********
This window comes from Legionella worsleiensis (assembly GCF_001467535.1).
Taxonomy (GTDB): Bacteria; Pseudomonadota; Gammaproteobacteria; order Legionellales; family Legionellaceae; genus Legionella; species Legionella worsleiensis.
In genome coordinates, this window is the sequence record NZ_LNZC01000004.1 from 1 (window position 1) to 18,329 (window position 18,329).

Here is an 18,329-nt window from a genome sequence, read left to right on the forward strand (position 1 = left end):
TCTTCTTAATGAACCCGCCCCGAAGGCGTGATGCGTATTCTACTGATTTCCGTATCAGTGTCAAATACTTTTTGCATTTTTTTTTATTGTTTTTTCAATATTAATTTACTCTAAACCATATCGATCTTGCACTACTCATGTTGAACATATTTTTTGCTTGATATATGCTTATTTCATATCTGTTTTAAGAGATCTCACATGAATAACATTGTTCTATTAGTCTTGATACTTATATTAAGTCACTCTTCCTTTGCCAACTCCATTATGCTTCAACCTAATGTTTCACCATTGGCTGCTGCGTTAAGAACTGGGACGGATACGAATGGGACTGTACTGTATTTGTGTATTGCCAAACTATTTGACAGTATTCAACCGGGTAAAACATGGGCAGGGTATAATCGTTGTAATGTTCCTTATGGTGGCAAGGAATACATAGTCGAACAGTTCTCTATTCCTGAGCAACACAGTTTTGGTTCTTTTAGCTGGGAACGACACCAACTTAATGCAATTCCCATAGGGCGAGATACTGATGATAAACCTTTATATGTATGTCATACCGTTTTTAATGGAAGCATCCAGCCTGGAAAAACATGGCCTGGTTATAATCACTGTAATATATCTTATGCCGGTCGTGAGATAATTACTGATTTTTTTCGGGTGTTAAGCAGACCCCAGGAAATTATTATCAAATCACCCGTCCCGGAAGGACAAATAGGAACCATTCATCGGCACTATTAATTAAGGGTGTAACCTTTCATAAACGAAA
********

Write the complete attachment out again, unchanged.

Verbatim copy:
This window comes from Legionella worsleiensis (assembly GCF_001467535.1).
Taxonomy (GTDB): Bacteria; Pseudomonadota; Gammaproteobacteria; order Legionellales; family Legionellaceae; genus Legionella; species Legionella worsleiensis.
In genome coordinates, this window is the sequence record NZ_LNZC01000004.1 from 1 (window position 1) to 18,329 (window position 18,329).

Here is an 18,329-nt window from a genome sequence, read left to right on the forward strand (position 1 = left end):
TCTTCTTAATGAACCCGCCCCGAAGGCGTGATGCGTATTCTACTGATTTCCGTATCAGTGTCAAATACTTTTTGCATTTTTTTTTATTGTTTTTTCAATATTAATTTACTCTAAACCATATCGATCTTGCACTACTCATGTTGAACATATTTTTTGCTTGATATATGCTTATTTCATATCTGTTTTAAGAGATCTCACATGAATAACATTGTTCTATTAGTCTTGATACTTATATTAAGTCACTCTTCCTTTGCCAACTCCATTATGCTTCAACCTAATGTTTCACCATTGGCTGCTGCGTTAAGAACTGGGACGGATACGAATGGGACTGTACTGTATTTGTGTATTGCCAAACTATTTGACAGTATTCAACCGGGTAAAACATGGGCAGGGTATAATCGTTGTAATGTTCCTTATGGTGGCAAGGAATACATAGTCGAACAGTTCTCTATTCCTGAGCAACACAGTTTTGGTTCTTTTAGCTGGGAACGACACCAACTTAATGCAATTCCCATAGGGCGAGATACTGATGATAAACCTTTATATGTATGTCATACCGTTTTTAATGGAAGCATCCAGCCTGGAAAAACATGGCCTGGTTATAATCACTGTAATATATCTTATGCCGGTCGTGAGATAATTACTGATTTTTTTCGGGTGTTAAGCAGACCCCAGGAAATTATTATCAAATCACCCGTCCCGGAAGGACAAATAGGAACCATTCATCGGCACTATTAATTAAGGGTGTAACCTTTCATAAACGAAA